I' like to set up three web cameras on a Windows 10 computer, to allow simultaneous video capture from all three of them. All three USB2.0 cameras are connected to a powered USB3.0 hub, which is connected to the PC. The cameras will be used in a low-resolution, low-FPS mode, so the bandwidth of the USB3.0 (and even that of the USB2.0) will be enough for all three of these low-res, low-FPS streams.
The problem is, however, that the cameras are reporting the bandwidth requirement of their maximum-resolution, maximum-FPS stream to the controller, so the UVC driver won't allow using three cameras at the same time (not even two either) if connected to the same USB host controller.
I've managed to set up three cameras using three separate USB controllers, (one built-in in my laptop, and two in my docking station, one of these is a USB2.0 and one in a USB3.0 port), so the problem is clearly caused by connecting these to the same controller using a hub.
Unfortunately, the requirement is to build a final product containing the three cameras, and to have a single USB port from the outside, therefore we need to use a hub.
We've tried the Linux version of this setup, and managed to get this working using one of the 'quirks' modes of the Linux
uvcvideo driver, called
Try to estimate the bandwidth required for uncompressed streams instead on relying on the value reported by the camera. See FAQ 7 for more information.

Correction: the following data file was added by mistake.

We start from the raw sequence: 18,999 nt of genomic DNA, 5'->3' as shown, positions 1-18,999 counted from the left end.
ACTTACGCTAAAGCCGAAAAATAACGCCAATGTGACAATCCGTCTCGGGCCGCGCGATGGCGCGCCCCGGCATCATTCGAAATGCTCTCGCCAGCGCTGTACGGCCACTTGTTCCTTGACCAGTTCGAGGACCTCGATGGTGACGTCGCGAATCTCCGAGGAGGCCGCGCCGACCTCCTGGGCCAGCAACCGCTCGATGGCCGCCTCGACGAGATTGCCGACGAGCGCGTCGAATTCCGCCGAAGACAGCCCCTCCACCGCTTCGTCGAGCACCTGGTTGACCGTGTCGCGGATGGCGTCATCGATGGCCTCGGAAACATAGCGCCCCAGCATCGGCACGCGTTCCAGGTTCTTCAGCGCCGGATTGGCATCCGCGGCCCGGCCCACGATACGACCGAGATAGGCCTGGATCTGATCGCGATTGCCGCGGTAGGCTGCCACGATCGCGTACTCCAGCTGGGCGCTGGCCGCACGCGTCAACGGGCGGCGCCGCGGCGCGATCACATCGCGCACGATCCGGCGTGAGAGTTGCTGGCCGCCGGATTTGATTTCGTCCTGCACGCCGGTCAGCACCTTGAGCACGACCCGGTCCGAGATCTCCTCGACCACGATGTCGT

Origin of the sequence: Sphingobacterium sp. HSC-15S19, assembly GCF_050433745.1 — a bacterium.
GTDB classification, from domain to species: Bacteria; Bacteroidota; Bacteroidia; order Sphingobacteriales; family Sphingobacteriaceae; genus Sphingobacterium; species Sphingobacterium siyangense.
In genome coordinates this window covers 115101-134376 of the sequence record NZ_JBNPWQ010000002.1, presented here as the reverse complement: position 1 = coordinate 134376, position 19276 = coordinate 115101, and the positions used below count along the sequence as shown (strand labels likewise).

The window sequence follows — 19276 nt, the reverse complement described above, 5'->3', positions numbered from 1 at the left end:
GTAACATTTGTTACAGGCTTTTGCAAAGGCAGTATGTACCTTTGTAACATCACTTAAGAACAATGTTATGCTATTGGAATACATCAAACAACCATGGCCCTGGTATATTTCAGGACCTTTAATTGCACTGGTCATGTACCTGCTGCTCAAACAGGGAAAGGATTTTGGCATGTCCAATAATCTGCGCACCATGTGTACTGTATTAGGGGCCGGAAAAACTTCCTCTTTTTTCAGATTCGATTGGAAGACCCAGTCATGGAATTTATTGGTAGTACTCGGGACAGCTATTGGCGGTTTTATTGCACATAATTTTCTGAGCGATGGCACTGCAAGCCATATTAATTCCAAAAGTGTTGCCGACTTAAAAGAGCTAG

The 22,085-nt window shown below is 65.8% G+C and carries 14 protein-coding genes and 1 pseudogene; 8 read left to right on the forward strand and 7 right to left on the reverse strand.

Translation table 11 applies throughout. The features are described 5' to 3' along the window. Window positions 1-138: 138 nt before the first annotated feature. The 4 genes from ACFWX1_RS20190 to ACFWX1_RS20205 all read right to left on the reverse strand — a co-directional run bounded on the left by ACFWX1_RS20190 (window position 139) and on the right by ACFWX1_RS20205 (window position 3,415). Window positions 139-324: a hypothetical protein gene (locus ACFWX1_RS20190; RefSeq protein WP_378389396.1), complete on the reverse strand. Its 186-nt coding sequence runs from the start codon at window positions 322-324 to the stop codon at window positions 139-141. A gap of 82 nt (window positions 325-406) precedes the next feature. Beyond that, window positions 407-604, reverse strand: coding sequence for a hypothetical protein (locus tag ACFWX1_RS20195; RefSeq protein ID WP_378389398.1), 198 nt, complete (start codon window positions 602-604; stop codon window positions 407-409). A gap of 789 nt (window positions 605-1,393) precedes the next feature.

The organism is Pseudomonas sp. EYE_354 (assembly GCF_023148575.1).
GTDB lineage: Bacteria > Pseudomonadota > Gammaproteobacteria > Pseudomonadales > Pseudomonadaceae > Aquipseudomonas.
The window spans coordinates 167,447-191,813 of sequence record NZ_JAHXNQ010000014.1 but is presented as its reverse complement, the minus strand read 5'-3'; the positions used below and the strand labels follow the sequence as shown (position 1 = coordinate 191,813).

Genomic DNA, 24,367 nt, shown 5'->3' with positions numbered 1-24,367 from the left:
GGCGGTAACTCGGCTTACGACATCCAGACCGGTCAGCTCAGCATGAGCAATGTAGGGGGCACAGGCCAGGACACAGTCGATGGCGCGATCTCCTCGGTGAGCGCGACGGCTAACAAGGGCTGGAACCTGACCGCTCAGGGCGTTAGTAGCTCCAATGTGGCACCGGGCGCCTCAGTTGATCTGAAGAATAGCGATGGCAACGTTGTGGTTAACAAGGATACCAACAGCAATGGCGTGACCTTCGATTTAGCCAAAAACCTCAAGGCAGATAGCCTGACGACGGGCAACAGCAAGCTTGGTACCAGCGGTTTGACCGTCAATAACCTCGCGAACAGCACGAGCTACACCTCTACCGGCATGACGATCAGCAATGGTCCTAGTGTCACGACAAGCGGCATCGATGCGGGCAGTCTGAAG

As the uvcvideo driver has no way to know how much bandwidth a device will require, devices are responsible for reporting the amount of needed bandwidth to the driver as accurately as possible. Each alternate setting of the video streaming interface corresponds to one possible bandwidth value for the associated endpoint, and the driver then selects the alternate setting with the lowest bandwidth higher than or equal to the bandwidth requested by the device.
While most devices implement several alternate settings and only request the amount of bandwidth they really need, some just always request the maximum bandwidth available to a single endpoint, equal to 198.608 Mb/s excluding protocol overhead. Twice that bandwidth would exceed the high speed USB limit, resulting in -27 (-ENOSPC) errors.
If the device implements several alternate settings the driver could ignore the requested bandwidth and select a lower bandwidth alternate setting. This behaviour is currently implemented through the FIX_BANDWIDTH quirk when using an uncompressed format. Compressed formats are more difficult to work around as the driver has no way to estimate how much bandwidth the device could really require.
The FIX_BANDWIDTH quirk can be safely enabled without risking any adverse effect on the system stability, as it only affects UVC devices. In rare cases it could theoretically underestimate the required USB bandwidth, resulting in loss of USB packets and corrupt images. No such case has been reported in practice as of today.
You can find how how much bandwidth the device requests and which alternate setting the driver selects by setting the uvcvideo module trace parameter to 0x400. The driver will print bandwidth-related information to the kernel log.
More info on this here: http://www.ideasonboard.org/uvc/faq/
So, I'd like to do something similar on Windows, making the UVC driver ignore the bandwidth reported by the cameras, as the actual bandwidth will be much lower than the reported.
Is there any way I can do that? Like using some alternative drivers, or modifying the current ones to allow this 'quirk'?